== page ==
This research and training program will enable me to apply a new kind of magnetic resonance (MR) signal to get noninvasive chemical information about tumors, which could ultimately aid diagnosis and treatment decisions.
The research aims outline the progression of two methods into clinically useful diagnostics. A) A proven method that noninvasively measures the chemical composition of fat will be applied to improve the specificity of breast cancer diagnoses. B) We will also develop a related MR method to noninvasively measure metabolites related to cancer, which will be applicable to a larger number of organs than current techniques Because the lipid-specific method has been demonstrated in mice, our aims for that sequence focus on establishing the significance of that data. After initializing and optimizing the sequence our studies will validate the connection between our data, i.e., peaks in a spectrum, and the chemical composition of adipose tissue in obese mice. Next, human studies will measure the fat in breast tissue to determine whether fat surrounding MR-identified lesions correlates to malignancy or delineates the extent of disease. The proposal also presents a new method that can noninvasively measure chemical components in the body besides fat, including metabolites known to be important markers of cancer. Such measurements have become crucial for diagnosing brain and prostate cancer, but standard techniques yield poor quality data when applied to other organs. We will show that our method works in other organs, such as breast. Since my training is as an MR physicist, completing this work will also require significant amounts of biomedical training, which will be accomplished through a combination of class work, mentorship, and hands- on experience. There are four major training goals in this proposal. 1) Training in molecular biology and cancer biology will begin with a course in molecular biology followed by one in cancer biology. Courses will be supplemented by discussions with my co-mentors, renowned experts in cancer biology and tumor microenvironments, and attendance at national meetings on cancer research. 2) Training in advanced in vivo magnetic resonance techniques will include both formal coursework as well as hands-on training, which will be guided by Dr. Robin De Graaf, author of the leading textbook on the subject. 3) Training in human research studies and biostatistics will include semester long courses in biostatistics and in the ethics of clinical investigations, as well as an intensive workshop on clinical skills for researchers. Hands-on training will be under the guidance of my clinical collaborators, a breast radiologist and a cancer pathologist, both distinguished clinicians who boast extensive research accomplishments. 4) Scientific and career guidance to develop my independent career path are explicitly outlined in the proposal, including a structured mentoring plan and interaction with the broader scientific community.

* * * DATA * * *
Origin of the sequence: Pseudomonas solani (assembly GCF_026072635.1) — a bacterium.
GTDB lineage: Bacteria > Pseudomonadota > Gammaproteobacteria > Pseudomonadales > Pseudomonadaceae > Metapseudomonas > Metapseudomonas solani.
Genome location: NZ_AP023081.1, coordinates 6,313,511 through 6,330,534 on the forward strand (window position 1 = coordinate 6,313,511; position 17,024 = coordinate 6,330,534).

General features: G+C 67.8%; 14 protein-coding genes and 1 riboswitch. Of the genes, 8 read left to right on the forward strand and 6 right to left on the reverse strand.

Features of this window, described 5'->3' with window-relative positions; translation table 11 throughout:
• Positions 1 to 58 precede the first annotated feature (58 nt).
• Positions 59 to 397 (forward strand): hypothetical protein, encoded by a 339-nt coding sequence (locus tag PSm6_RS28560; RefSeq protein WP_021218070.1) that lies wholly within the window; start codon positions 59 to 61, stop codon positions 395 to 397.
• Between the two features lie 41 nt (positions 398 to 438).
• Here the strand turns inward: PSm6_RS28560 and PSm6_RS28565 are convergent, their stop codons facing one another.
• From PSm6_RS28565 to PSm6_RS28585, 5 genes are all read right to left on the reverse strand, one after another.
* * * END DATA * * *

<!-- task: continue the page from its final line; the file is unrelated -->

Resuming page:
This project will develop new MRI methods that noninvasively measure chemical composition in organs where conventional methods give low quality data. A proven method that noninvasively measures the chemical composition of fat will be validated and applied to improve the specificity of breast cancer diagnoses. We will also pilot a related MR method to noninvasively measure metabolites related to cancer, which will be applicable to a larger number of organs than current techniques, including breast.
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